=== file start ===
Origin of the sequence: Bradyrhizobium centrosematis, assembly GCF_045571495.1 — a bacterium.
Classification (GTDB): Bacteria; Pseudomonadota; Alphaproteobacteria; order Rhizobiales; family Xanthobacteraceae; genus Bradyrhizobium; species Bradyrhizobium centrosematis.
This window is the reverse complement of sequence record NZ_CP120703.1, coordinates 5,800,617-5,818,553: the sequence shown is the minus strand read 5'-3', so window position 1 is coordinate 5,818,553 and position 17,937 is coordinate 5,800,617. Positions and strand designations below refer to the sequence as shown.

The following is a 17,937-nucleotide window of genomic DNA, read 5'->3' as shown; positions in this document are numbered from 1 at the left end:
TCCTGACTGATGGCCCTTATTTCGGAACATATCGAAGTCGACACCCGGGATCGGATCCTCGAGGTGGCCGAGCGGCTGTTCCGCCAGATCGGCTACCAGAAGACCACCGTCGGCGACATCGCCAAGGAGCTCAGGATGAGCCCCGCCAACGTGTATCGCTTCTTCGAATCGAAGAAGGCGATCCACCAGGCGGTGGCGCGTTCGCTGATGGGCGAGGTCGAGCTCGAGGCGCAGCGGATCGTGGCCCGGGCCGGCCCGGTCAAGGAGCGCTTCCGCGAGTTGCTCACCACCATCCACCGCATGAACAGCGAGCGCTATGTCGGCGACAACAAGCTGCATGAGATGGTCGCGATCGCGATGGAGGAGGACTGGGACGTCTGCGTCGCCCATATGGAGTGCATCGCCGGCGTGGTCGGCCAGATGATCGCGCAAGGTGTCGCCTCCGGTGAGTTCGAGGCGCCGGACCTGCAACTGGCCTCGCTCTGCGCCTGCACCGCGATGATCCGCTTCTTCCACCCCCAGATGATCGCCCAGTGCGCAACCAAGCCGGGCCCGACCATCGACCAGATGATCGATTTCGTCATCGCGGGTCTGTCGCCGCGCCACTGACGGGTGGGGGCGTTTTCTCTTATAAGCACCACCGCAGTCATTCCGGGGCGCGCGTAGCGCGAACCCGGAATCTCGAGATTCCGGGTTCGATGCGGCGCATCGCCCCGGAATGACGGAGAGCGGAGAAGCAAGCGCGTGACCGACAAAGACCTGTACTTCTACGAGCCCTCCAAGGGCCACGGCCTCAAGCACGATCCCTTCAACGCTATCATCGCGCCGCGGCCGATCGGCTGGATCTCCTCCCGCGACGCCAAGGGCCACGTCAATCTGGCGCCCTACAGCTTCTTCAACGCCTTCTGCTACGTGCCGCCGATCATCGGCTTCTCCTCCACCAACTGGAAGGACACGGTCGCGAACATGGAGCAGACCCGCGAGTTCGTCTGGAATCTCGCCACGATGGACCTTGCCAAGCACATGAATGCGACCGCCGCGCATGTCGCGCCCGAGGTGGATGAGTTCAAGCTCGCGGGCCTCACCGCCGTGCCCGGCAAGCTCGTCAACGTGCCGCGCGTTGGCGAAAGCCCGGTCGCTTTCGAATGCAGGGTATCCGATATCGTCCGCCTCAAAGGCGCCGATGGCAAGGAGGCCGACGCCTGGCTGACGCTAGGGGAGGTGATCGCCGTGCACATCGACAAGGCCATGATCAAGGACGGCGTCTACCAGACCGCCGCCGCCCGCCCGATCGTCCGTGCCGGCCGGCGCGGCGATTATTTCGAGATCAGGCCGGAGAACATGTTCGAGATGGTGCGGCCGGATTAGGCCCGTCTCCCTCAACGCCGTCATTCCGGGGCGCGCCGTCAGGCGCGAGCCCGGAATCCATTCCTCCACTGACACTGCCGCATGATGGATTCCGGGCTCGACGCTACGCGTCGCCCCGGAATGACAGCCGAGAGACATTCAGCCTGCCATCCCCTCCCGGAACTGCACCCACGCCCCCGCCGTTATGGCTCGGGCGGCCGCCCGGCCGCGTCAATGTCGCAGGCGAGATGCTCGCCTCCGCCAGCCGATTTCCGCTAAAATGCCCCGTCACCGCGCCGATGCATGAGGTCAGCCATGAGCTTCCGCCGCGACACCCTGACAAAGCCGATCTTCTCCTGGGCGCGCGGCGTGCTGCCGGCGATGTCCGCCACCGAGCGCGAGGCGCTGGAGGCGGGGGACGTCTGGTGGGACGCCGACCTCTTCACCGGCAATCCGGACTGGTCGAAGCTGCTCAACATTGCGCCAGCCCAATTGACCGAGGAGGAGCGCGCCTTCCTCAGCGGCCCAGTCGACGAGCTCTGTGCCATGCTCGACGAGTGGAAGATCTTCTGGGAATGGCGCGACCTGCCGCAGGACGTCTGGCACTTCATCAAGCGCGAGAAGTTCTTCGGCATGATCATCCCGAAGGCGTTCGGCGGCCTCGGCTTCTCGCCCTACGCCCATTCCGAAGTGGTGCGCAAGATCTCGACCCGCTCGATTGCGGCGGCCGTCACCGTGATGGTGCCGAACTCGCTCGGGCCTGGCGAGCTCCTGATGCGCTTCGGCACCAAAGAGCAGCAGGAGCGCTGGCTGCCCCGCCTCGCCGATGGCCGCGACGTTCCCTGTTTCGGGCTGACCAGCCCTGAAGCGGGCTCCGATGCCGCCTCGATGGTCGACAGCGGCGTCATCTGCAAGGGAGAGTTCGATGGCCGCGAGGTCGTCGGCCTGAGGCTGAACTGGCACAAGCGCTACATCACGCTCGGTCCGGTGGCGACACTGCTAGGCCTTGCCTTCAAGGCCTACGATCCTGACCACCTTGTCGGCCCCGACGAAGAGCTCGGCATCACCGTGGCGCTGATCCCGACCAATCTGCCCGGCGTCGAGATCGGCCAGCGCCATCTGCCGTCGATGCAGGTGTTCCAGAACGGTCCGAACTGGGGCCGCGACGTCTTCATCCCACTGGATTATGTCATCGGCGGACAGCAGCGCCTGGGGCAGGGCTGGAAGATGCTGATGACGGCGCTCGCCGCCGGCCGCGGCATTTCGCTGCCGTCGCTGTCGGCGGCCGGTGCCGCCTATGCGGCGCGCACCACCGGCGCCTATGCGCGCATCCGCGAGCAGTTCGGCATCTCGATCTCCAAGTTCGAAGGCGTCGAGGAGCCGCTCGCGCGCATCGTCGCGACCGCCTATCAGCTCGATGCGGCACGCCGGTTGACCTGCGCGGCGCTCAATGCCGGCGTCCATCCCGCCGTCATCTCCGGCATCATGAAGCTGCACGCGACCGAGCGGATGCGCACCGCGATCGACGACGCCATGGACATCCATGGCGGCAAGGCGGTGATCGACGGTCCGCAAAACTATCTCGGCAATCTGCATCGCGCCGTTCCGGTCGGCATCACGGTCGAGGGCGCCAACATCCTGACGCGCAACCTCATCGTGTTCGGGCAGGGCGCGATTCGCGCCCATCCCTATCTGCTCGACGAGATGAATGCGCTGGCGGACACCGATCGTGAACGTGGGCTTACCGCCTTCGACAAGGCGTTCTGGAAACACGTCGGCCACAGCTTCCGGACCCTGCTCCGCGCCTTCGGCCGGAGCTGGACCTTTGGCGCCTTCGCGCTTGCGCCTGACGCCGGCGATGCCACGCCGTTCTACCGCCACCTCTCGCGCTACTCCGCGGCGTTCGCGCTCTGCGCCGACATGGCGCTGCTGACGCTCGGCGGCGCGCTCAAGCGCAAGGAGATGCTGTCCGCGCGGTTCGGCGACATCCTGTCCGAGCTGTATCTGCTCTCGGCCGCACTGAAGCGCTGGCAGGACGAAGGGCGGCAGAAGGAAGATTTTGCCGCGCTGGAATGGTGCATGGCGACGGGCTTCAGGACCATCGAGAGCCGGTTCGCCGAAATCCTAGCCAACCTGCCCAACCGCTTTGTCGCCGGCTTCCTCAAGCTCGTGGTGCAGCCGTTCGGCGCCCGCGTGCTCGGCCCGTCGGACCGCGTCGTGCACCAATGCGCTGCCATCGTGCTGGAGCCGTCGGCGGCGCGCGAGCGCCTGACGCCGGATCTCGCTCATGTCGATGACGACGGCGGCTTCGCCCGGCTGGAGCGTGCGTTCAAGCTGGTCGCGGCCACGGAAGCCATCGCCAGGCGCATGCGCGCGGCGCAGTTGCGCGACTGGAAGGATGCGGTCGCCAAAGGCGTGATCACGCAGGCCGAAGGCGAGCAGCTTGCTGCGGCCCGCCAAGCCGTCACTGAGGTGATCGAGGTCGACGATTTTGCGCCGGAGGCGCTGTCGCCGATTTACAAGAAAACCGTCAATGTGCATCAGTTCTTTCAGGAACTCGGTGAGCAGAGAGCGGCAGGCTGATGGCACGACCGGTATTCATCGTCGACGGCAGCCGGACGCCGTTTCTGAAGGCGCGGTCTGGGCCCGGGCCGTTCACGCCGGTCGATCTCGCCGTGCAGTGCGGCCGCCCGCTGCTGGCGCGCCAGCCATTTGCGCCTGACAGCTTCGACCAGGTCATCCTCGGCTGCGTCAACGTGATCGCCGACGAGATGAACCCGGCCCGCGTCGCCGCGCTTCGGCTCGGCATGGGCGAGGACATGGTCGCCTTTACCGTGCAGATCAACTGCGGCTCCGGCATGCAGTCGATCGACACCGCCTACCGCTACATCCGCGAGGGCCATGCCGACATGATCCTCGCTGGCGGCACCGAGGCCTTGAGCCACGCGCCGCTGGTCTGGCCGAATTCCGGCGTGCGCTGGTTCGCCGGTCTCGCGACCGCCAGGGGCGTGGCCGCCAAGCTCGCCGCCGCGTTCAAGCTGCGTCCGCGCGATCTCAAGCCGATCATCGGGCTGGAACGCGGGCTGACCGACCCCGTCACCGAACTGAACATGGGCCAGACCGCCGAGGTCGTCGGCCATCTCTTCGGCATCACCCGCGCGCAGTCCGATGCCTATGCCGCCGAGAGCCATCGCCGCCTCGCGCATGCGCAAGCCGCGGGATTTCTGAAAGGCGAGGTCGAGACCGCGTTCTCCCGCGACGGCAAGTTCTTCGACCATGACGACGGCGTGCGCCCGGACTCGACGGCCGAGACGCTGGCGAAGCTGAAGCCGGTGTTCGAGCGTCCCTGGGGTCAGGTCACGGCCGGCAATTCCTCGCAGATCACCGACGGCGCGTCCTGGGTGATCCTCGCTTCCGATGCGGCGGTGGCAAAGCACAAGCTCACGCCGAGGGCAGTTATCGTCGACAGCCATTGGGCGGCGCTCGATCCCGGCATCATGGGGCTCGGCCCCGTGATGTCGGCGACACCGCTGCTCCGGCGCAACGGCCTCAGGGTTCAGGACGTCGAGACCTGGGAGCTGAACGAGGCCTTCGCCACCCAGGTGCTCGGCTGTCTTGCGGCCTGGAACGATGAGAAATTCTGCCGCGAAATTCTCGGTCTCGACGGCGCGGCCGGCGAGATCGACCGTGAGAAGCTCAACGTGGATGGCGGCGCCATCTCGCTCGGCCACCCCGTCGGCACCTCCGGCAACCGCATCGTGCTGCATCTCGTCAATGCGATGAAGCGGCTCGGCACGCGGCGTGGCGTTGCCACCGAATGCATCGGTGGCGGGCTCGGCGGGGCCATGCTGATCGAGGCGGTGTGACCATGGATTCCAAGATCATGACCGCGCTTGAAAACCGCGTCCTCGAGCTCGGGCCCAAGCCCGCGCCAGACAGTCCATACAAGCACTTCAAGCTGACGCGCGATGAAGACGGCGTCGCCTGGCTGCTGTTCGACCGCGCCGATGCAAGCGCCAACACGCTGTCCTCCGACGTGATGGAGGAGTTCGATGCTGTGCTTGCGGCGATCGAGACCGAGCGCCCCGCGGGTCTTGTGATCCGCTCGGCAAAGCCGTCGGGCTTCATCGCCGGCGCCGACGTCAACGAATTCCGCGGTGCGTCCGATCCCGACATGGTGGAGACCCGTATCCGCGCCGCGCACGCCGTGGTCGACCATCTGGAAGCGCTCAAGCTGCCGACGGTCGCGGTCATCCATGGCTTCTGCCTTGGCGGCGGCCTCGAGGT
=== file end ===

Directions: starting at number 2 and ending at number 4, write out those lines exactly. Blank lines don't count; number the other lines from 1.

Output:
Classification (GTDB): Bacteria; Pseudomonadota; Alphaproteobacteria; order Rhizobiales; family Xanthobacteraceae; genus Bradyrhizobium; species Bradyrhizobium centrosematis.
This window is the reverse complement of sequence record NZ_CP120703.1, coordinates 5,800,617-5,818,553: the sequence shown is the minus strand read 5'-3', so window position 1 is coordinate 5,818,553 and position 17,937 is coordinate 5,800,617. Positions and strand designations below refer to the sequence as shown.

The following is a 17,937-nucleotide window of genomic DNA, read 5'->3' as shown; positions in this document are numbered from 1 at the left end: